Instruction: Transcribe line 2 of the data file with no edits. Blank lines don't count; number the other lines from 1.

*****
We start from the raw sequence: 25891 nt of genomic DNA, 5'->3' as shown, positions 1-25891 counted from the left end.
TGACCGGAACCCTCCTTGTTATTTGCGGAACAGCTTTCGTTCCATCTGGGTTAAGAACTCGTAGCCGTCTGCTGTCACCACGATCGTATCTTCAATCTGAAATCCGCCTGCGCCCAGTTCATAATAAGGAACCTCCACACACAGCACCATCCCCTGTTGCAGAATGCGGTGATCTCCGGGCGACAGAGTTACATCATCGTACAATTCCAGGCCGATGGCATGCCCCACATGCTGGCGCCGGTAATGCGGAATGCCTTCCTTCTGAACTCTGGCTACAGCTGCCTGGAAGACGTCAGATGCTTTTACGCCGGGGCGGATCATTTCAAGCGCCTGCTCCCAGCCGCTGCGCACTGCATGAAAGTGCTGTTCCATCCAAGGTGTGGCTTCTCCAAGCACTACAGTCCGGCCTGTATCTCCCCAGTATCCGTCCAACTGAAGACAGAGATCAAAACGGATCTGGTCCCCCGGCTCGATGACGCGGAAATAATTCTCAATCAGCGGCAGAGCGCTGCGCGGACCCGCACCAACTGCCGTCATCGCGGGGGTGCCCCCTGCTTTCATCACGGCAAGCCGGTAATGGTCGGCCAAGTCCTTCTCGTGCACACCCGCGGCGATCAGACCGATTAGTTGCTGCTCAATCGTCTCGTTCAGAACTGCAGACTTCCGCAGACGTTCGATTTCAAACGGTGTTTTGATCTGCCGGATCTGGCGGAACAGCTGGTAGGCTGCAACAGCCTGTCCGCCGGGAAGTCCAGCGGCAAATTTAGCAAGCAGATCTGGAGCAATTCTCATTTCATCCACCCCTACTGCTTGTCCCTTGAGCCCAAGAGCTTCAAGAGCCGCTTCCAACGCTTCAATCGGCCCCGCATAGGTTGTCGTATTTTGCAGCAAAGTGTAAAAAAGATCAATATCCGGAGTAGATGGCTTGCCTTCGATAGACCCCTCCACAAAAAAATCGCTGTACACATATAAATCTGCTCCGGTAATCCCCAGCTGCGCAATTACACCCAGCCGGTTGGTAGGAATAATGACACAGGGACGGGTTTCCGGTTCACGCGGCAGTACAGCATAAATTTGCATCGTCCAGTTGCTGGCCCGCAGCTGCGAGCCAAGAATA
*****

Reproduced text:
TGACCGGAACCCTCCTTGTTATTTGCGGAACAGCTTTCGTTCCATCTGGGTTAAGAACTCGTAGCCGTCTGCTGTCACCACGATCGTATCTTCAATCTGAAATCCGCCTGCGCCCAGTTCATAATAAGGAACCTCCACACACAGCACCATCCCCTGTTGCAGAATGCGGTGATCTCCGGGCGACAGAGTTACATCATCGTACAATTCCAGGCCGATGGCATGCCCCACATGCTGGCGCCGGTAATGCGGAATGCCTTCCTTCTGAACTCTGGCTACAGCTGCCTGGAAGACGTCAGATGCTTTTACGCCGGGGCGGATCATTTCAAGCGCCTGCTCCCAGCCGCTGCGCACTGCATGAAAGTGCTGTTCCATCCAAGGTGTGGCTTCTCCAAGCACTACAGTCCGGCCTGTATCTCCCCAGTATCCGTCCAACTGAAGACAGAGATCAAAACGGATCTGGTCCCCCGGCTCGATGACGCGGAAATAATTCTCAATCAGCGGCAGAGCGCTGCGCGGACCCGCACCAACTGCCGTCATCGCGGGGGTGCCCCCTGCTTTCATCACGGCAAGCCGGTAATGGTCGGCCAAGTCCTTCTCGTGCACACCCGCGGCGATCAGACCGATTAGTTGCTGCTCAATCGTCTCGTTCAGAACTGCAGACTTCCGCAGACGTTCGATTTCAAACGGTGTTTTGATCTGCCGGATCTGGCGGAACAGCTGGTAGGCTGCAACAGCCTGTCCGCCGGGAAGTCCAGCGGCAAATTTAGCAAGCAGATCTGGAGCAATTCTCATTTCATCCACCCCTACTGCTTGTCCCTTGAGCCCAAGAGCTTCAAGAGCCGCTTCCAACGCTTCAATCGGCCCCGCATAGGTTGTCGTATTTTGCAGCAAAGTGTAAAAAAGATCAATATCCGGAGTAGATGGCTTGCCTTCGATAGACCCCTCCACAAAAAAATCGCTGTACACATATAAATCTGCTCCGGTAATCCCCAGCTGCGCAATTACACCCAGCCGGTTGGTAGGAATAATGACACAGGGACGGGTTTCCGGTTCACGCGGCAGTACAGCATAAATTTGCATCGTCCAGTTGCTGGCCCGCAGCTGCGAGCCAAGAATA